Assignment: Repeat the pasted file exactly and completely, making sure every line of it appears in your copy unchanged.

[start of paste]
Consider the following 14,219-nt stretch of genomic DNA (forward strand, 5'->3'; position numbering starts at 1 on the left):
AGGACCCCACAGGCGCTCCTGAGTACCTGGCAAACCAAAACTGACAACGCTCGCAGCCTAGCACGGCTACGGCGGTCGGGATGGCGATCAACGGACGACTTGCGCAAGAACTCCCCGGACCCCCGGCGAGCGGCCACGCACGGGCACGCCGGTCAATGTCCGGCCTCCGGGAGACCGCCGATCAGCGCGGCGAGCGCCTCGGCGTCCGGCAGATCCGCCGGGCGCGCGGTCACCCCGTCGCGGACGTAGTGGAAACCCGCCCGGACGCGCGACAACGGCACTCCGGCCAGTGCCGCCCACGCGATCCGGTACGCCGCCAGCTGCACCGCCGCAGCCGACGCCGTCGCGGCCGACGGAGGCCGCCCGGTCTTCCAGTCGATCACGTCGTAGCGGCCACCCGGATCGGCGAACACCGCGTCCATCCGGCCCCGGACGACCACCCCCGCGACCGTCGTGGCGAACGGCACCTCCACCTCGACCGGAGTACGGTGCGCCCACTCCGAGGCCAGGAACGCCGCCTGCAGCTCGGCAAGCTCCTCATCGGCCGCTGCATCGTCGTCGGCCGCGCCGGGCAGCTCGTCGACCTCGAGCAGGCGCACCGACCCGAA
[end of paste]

Consider the following 14,219-nt stretch of genomic DNA (forward strand, 5'->3'; position numbering starts at 1 on the left):
AGGACCCCACAGGCGCTCCTGAGTACCTGGCAAACCAAAACTGACAACGCTCGCAGCCTAGCACGGCTACGGCGGTCGGGATGGCGATCAACGGACGACTTGCGCAAGAACTCCCCGGACCCCCGGCGAGCGGCCACGCACGGGCACGCCGGTCAATGTCCGGCCTCCGGGAGACCGCCGATCAGCGCGGCGAGCGCCTCGGCGTCCGGCAGATCCGCCGGGCGCGCGGTCACCCCGTCGCGGACGTAGTGGAAACCCGCCCGGACGCGCGACAACGGCACTCCGGCCAGTGCCGCCCACGCGATCCGGTACGCCGCCAGCTGCACCGCCGCAGCCGACGCCGTCGCGGCCGACGGAGGCCGCCCGGTCTTCCAGTCGATCACGTCGTAGCGGCCACCCGGATCGGCGAACACCGCGTCCATCCGGCCCCGGACGACCACCCCCGCGACCGTCGTGGCGAACGGCACCTCCACCTCGACCGGAGTACGGTGCGCCCACTCCGAGGCCAGGAACGCCGCCTGCAGCTCGGCAAGCTCCTCATCGGCCGCTGCATCGTCGTCGGCCGCGCCGGGCAGCTCGTCGACCTCGAGCAGGCGCACCGACCCGAA